According to the final price decision of the Energy Regulatory Office (ERÚ), companies expect a larger percentage increase in the regulated component of energy prices than households.
Businesses connected at the high voltage level will experience a year-on-year increase of 105.5 percent, industrial producers at the very high voltage level, on the other hand, will see this part of the price rise by 190.9 percent. Medium-sized and large gas consumers can expect an increase in the regulated part by 11 percent compared to this year.
Compared to the draft price decision from October 30, two items from the regulated part of the price have decreased. Distributors and transmission system operator ČEPS managed to find savings in the amount of four billion, which meant a reduction of fees for distribution and system services by one percent.
However, fees are rising for objective reasons. The Czech electricity system is currently undergoing a series of changes. According to ERO, its modernization and strengthening is necessary, among other things, due to the possibilities of connecting new resources to the network. Interest in hooking up has grown tremendously in the last two years.
However, the main cause of the price difference between 2023 and 2024 is the absence of funds that the state poured into helping customers this year with the aim of relieving them. Now the government is in a more difficult position than it was last fall – the budget is being cut due to consolidation, and entrepreneurs are not the only group that wants to cut back on state funds – teachers or doctors, for example, have the same intention.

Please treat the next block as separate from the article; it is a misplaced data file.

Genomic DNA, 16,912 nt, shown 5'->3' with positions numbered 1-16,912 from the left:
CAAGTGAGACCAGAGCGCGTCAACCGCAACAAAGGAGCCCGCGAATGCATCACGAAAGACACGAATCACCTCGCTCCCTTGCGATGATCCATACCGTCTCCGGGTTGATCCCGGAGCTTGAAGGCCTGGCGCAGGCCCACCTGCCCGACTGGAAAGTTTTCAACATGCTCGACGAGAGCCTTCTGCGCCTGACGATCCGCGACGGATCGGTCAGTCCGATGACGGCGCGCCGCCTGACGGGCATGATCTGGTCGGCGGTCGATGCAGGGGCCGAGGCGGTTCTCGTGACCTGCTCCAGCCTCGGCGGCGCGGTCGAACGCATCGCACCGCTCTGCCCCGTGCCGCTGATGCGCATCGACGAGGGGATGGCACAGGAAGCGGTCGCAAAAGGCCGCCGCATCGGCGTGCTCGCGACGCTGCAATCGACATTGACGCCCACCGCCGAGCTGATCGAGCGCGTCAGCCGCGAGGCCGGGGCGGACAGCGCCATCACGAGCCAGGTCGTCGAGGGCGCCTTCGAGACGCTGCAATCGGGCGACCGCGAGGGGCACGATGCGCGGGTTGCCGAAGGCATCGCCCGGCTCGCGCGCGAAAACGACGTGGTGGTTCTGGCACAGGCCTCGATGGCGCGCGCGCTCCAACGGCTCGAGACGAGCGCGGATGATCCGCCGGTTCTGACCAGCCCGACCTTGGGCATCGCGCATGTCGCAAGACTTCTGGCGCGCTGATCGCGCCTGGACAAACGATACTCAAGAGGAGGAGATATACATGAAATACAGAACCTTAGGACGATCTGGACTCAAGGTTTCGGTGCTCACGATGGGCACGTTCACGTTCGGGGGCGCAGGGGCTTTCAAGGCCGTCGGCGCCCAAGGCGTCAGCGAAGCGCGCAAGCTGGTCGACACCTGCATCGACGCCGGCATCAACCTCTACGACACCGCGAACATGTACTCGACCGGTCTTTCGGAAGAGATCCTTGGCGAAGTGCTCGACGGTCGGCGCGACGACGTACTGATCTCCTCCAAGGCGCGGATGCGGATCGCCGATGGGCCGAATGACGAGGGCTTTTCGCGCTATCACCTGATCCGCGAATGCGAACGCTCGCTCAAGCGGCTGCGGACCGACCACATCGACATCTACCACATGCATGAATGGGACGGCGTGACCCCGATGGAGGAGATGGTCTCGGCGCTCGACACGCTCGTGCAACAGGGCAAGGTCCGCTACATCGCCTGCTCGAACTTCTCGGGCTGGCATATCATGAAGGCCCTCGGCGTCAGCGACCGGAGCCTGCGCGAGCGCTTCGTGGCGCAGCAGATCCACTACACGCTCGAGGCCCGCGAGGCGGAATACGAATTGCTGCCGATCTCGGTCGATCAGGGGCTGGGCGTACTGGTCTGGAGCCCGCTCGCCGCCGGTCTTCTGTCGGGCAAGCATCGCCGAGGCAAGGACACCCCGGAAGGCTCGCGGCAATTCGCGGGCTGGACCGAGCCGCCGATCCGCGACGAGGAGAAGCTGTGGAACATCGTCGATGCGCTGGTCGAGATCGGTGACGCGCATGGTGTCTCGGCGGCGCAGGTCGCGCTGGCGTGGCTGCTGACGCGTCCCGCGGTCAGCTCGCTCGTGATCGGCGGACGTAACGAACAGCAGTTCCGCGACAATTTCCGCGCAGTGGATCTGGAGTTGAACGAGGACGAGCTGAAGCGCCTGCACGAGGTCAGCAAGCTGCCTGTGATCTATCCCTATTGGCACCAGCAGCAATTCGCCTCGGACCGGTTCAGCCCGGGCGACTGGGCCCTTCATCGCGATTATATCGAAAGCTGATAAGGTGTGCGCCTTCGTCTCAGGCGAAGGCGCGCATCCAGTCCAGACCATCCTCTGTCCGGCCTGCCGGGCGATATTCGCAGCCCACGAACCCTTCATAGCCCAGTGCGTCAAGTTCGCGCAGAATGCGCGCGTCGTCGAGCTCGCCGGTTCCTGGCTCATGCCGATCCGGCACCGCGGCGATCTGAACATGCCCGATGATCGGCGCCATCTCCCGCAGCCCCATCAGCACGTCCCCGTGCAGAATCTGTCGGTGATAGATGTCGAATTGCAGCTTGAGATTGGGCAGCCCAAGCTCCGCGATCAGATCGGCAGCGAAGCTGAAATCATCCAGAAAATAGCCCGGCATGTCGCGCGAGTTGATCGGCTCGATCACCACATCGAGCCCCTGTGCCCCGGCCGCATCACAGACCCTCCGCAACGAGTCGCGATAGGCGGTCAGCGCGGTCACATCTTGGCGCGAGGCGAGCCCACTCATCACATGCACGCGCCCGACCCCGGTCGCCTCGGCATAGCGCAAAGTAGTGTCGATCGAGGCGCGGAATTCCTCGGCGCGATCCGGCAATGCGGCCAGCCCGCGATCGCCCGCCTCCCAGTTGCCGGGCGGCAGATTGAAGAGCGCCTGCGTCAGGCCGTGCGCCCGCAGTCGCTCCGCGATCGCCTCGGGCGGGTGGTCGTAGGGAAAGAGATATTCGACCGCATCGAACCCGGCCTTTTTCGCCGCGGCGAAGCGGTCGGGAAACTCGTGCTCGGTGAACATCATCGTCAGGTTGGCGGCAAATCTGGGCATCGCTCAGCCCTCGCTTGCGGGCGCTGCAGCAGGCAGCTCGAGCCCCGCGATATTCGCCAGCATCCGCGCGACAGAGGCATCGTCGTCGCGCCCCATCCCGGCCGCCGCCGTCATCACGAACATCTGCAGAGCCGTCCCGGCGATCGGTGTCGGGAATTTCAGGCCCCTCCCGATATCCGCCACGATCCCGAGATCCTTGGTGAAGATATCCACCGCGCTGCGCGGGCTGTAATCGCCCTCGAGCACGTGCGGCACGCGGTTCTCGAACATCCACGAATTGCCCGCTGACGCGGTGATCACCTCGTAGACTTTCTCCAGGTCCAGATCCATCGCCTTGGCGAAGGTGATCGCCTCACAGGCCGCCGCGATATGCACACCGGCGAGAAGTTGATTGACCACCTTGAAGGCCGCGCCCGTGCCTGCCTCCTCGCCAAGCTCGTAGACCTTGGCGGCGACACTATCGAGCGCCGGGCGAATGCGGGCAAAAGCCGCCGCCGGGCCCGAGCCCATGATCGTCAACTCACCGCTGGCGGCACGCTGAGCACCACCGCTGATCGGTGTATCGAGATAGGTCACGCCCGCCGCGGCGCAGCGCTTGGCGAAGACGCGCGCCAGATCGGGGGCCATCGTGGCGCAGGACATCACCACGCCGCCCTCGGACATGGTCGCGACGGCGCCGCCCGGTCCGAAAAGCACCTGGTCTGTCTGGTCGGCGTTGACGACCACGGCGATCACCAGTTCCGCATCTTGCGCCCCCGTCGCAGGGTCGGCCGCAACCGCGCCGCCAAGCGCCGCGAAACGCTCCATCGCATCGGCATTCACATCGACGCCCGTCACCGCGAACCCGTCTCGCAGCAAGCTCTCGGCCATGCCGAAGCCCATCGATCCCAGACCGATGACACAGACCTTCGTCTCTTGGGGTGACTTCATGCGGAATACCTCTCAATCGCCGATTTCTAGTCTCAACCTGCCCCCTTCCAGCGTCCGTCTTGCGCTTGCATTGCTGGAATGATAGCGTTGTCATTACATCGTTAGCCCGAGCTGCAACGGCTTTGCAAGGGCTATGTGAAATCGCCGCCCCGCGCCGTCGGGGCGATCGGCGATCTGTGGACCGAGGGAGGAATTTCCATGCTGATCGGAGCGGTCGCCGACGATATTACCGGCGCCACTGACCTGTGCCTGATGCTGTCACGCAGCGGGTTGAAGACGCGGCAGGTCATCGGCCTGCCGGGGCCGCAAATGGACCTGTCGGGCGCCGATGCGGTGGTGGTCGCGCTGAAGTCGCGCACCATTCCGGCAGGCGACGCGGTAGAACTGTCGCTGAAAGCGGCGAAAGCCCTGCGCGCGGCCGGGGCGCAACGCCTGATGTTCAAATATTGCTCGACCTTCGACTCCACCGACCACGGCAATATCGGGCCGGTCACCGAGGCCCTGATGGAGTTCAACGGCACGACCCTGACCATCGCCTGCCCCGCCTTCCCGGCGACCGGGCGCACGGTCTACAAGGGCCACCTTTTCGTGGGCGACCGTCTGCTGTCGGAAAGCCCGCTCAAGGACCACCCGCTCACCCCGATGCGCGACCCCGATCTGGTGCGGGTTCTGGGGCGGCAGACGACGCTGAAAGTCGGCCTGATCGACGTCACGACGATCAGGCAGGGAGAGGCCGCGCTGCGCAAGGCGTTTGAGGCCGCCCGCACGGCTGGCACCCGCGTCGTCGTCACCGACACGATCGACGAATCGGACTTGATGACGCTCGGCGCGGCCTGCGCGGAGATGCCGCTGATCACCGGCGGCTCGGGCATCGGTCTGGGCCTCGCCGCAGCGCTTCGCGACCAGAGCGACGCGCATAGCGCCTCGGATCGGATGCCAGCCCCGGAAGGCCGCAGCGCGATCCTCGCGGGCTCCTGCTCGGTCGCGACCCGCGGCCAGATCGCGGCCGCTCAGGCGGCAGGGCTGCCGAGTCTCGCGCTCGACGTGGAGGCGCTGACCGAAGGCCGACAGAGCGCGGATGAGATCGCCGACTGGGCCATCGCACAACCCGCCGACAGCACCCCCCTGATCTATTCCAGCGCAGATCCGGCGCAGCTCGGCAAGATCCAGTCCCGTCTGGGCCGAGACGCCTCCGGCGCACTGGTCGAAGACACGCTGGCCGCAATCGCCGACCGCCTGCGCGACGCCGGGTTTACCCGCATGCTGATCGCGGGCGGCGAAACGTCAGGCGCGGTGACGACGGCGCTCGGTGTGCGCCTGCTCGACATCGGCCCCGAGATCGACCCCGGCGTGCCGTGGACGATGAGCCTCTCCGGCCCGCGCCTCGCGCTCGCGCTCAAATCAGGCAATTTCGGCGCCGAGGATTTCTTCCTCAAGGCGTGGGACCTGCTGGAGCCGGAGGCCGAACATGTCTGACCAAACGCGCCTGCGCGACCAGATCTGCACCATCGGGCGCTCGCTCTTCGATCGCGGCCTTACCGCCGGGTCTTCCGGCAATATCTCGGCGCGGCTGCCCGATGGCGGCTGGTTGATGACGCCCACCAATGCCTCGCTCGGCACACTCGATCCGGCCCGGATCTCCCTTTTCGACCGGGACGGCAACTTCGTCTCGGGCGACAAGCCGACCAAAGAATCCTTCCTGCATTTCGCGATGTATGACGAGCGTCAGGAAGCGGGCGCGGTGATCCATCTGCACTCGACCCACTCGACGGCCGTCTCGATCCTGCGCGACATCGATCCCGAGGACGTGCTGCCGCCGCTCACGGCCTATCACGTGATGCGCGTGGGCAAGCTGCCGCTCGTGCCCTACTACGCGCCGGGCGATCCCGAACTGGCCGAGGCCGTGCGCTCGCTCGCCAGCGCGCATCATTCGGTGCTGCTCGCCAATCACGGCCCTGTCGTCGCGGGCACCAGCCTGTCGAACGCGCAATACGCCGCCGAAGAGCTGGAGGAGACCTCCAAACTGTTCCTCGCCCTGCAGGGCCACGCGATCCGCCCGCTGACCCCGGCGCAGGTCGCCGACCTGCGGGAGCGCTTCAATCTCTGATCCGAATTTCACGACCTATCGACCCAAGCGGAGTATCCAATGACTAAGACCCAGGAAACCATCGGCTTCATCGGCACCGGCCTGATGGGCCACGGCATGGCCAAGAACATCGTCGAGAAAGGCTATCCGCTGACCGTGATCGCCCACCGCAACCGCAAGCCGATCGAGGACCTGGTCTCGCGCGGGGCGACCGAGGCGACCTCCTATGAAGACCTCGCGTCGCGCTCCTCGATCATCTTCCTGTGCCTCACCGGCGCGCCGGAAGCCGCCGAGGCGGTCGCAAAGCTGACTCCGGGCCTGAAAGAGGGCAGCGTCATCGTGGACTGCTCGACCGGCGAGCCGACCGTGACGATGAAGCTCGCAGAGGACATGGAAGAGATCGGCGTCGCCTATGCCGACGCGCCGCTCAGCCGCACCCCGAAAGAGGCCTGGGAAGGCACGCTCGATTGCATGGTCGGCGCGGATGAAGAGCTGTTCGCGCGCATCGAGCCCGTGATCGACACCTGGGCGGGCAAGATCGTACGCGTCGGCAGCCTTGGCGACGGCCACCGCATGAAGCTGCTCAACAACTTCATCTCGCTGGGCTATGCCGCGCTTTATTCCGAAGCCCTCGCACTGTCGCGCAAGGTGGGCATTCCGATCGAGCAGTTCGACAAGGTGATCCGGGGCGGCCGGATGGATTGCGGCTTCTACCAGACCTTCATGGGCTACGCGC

Company representatives already warned in October about the effects of the increase in energy costs, especially for energy-intensive enterprises such as smelters, glass plants, steel plants, cement plants, chemical plants, refineries and engineering. The original ERO proposal was unacceptable to them. Despite its reduction, however, according to the Union of Industry and Transport of the Czech Republic (SPČR), it represents a year-on-year jump, especially in the fee for renewable energy sources (POZE) for energy-intensive companies.
“However, we are negotiating with the government and we expect that fee adjustments will still happen,” said Bohuslav Čížek, director of the economic policy section of the SPČR. On Thursday afternoon, after the announcement of the new level of regulated prices, the union discussed the possibilities of assistance with the ministers. “We believe that in the coming days it will be possible to announce more specific rate adjustments so that companies can work with them as soon as possible,” Čížek added.
We will help, the ministers promise
Ministers are considering measures that will reduce the regulated component of the price for energy-intensive businesses that are connected at a very high voltage level. “We are aware that for some companies from energy-intensive industries there may be a sharp increase in energy expenses next year, that is why we decided to listen to the voices of the representatives of the Chamber of Commerce and the Union of Industry and Transport and within about two weeks we will find a solution for these companies.” describes Finance Minister Zbyněk Stanjura (ODS).
However, due to the consolidation of public finances, the state cannot afford comprehensive aid. “As part of the approved consolidation package, we pushed for the possibility of providing state aid with payments for POZE at any time during the year, not just once as at present. If we reach an agreement with the business unions, and I believe that we are on the right track, I will be happy to prepare it quickly,” confirms Minister of Industry and Trade Jozef Síkela (STAN).
The government often makes the argument that companies report high profits even though they had higher electricity and gas costs. “In retrospect, we can say that the situation was not as bad as we expected in autumn 2022. After all, similar measures were taken in other European countries, the situation was the same everywhere,” says Čížek.